Green Music Center / Saturday, March 05, 2016
Tanya Tomkins, cello; Eric Zivian, fortepiano

Cellist Tanya Tomkins

VAL MOON MINI FESTIVAL ENDS WITH SPIRITUAL BEETHOVEN SONATAS

by Sonia Morse Tubridy
Saturday, March 05, 2016

In the final of four chamber music concerts by Valley of the Moon Festival musicians, three of Beethoven's iconic cello and piano sonatas were played March 5 to an appreciative audience in Schroeder Hall.

Cellist Tanya Tomkins and fortepianist Eric Zivian performed on historic instruments appropriate to the Classic and Romantic eras. Built in Berkeley in the 1980s, Mr. Zivian's instrument is modeled on a 1796 piano and with a wooden frame is closer to a harpsichord than to a modern piano. The 1811 cello with gut strings allows excellent articulation and the two instruments match and blend well in addition to providing impressive clarity of sound. The three sonatas, Opus 5, No. 2 in G Minor, Opus 102, No. 2 in D Major, and the A Major, Op. 69, are from respectively Beethoven's early, late and middle periods. The performers gave spoken historical and biographical background to these pieces and created a warm informal atmosphere for the concert.

Composed by the young Beethoven who was traveling frequently and making a name for himself as a pianist, composer and improviser, the G Minor Sonata opened the program. The piano part is virtuosic but starts quietly allowing the cello part to grow out of the hushed piano themes. After a very long silence, a surprise burst into Allegro/Presto juxtaposes strength and fragility, lyricism and drama. The musicians conversed and sang through their instruments, always sensitive and collaborating with improvisatory freshness. The separations between performers, composer and listeners were cast away and replaced by a unified musical experience. The Rondo movement was full of humor and delightful rubato touches. It was mock serious and then playful, sweeping passages propelling wild joy to an exuberant ending. Notable were the clear accompanying figures on the cello and variety of color in tone. The fortepiano upper register was bell-like and the bass sometimes growled and twanged in loud passages to great effect.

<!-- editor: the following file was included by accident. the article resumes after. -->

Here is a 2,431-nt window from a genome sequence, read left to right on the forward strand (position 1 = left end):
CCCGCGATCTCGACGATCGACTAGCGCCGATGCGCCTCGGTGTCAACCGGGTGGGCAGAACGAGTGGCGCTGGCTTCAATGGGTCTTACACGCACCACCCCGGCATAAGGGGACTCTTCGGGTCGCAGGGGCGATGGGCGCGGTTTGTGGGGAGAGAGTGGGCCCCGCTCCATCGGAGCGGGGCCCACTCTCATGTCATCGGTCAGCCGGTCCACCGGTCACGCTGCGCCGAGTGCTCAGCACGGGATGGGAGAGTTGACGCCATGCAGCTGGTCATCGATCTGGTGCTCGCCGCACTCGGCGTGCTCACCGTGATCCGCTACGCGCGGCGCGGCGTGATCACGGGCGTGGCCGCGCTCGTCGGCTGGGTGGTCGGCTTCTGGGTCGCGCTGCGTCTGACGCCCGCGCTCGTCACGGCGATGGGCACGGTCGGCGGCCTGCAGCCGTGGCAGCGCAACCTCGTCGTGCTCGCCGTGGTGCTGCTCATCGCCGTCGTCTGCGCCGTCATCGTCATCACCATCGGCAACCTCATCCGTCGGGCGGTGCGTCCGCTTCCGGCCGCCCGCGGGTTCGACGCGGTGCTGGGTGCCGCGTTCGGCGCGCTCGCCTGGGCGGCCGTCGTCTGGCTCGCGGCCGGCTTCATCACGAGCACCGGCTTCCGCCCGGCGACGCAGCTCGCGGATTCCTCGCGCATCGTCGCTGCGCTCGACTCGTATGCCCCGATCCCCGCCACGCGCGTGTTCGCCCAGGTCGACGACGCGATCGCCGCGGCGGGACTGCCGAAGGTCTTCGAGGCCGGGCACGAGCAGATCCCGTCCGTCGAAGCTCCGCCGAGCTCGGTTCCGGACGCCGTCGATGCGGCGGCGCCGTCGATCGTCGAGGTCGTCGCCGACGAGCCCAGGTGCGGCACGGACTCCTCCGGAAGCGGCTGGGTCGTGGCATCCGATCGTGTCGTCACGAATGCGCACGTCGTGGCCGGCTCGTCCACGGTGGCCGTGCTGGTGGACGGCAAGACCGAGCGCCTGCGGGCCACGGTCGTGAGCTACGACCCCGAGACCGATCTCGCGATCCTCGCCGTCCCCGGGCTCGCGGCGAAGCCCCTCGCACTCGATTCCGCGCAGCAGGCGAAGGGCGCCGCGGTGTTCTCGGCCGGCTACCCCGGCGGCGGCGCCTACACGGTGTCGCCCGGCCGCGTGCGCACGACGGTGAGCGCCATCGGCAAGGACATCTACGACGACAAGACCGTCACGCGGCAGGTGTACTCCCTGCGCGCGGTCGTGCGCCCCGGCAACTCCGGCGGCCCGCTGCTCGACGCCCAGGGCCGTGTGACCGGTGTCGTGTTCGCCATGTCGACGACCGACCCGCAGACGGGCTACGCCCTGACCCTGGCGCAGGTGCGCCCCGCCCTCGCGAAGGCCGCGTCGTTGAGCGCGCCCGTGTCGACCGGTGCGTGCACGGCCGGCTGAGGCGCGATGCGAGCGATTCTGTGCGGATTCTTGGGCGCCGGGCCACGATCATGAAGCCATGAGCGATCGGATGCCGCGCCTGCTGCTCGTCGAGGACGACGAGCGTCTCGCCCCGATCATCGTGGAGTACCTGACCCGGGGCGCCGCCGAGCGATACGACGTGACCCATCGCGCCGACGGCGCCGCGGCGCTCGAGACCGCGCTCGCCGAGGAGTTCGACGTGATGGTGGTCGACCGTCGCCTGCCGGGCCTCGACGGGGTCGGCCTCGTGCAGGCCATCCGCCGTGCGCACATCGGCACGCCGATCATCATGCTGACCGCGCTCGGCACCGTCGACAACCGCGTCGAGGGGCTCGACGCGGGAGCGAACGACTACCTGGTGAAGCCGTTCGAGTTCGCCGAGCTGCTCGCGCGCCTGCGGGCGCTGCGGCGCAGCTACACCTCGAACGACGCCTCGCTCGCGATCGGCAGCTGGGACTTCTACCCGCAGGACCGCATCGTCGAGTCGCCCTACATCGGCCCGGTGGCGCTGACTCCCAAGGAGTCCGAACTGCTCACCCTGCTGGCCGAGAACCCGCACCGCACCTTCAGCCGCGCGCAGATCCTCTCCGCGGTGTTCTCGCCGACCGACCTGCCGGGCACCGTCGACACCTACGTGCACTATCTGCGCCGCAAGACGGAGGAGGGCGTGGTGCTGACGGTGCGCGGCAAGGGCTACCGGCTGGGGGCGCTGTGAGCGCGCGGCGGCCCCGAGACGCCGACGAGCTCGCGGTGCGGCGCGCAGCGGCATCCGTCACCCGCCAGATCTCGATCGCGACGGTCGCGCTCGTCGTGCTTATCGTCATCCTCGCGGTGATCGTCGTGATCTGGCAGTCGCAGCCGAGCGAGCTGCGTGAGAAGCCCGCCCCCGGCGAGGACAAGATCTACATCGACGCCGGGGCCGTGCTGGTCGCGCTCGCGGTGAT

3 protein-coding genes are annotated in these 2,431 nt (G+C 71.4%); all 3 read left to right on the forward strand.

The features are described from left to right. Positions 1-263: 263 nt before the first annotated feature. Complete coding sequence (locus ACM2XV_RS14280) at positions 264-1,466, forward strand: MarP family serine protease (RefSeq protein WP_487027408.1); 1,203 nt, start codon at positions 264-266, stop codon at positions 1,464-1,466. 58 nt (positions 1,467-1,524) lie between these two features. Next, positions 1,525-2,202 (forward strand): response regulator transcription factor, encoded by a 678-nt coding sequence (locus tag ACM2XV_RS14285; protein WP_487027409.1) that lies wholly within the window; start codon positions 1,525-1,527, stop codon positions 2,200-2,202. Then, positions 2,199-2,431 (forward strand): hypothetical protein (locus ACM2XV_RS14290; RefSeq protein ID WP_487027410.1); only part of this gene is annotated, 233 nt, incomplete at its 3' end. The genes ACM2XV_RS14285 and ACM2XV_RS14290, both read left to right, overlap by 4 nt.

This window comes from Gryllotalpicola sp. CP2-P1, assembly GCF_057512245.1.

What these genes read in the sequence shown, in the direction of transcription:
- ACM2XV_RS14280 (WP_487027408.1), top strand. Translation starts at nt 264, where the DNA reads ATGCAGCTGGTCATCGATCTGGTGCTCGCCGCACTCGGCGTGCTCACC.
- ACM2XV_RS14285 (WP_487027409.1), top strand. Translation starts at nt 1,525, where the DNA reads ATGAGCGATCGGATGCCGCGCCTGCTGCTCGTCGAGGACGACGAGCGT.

The following piece on the program is actually the last of Beethoven's cello/piano sonatas, and here piano and cello are composed as equal partners. The Allegro con brio starts and startles with upward shooting figures. There are moments of calm and then rapid Baroque-like sixteenth note passages. Not always easy to understand, the music wanders the landscape of modern sounds in a "progressive and adventurous" fashion. This is the world of his Opus 130 string quartet.

The Adagio is heartbreaking in its beauty and tragedy. Cello and piano phrases evoked murmurs and cries of the soul with wonderful expressiveness. A major lyrical section flows and consoles until a suspenseful slipping downward harmonically leads through a questioning fragment to the finale, a strange complex fugue. Here Beethoven looks to the future and beyond. The two instruments weave and tease, shocking the ear with dissonances and complex cross rhythms that are often jazzy and frequently baffling. It was a masterful rendition, played with a combination of lightness and power.

In the A major Sonata after the intermission the opening cello theme with its rising fifth and weaving elegance was a superb legato followed by piano flourishes, the instruments trading ideas and emotions. The cello sometimes sounded like a viola and pizzicato passages were lively and resonant. The two virtuosi went deep and rose from mystical and mysterious moments to heroism. The Scherzo was crisp and very rhythmical, played with extended offbeat phrases and lovely pizzicato effects at the end.

Finally the Allegro vivace completed this mini Beethoven Festival with romantically lyrical themes and flying passages for both instruments creating palpable audience excitement. After searching, yearning, some hopelessness and doubt, the key of A major returns gloriously at the exciting end and Beethoven emerges from turbulent waters triumphant.

Joanna Bramel Young contributed to this review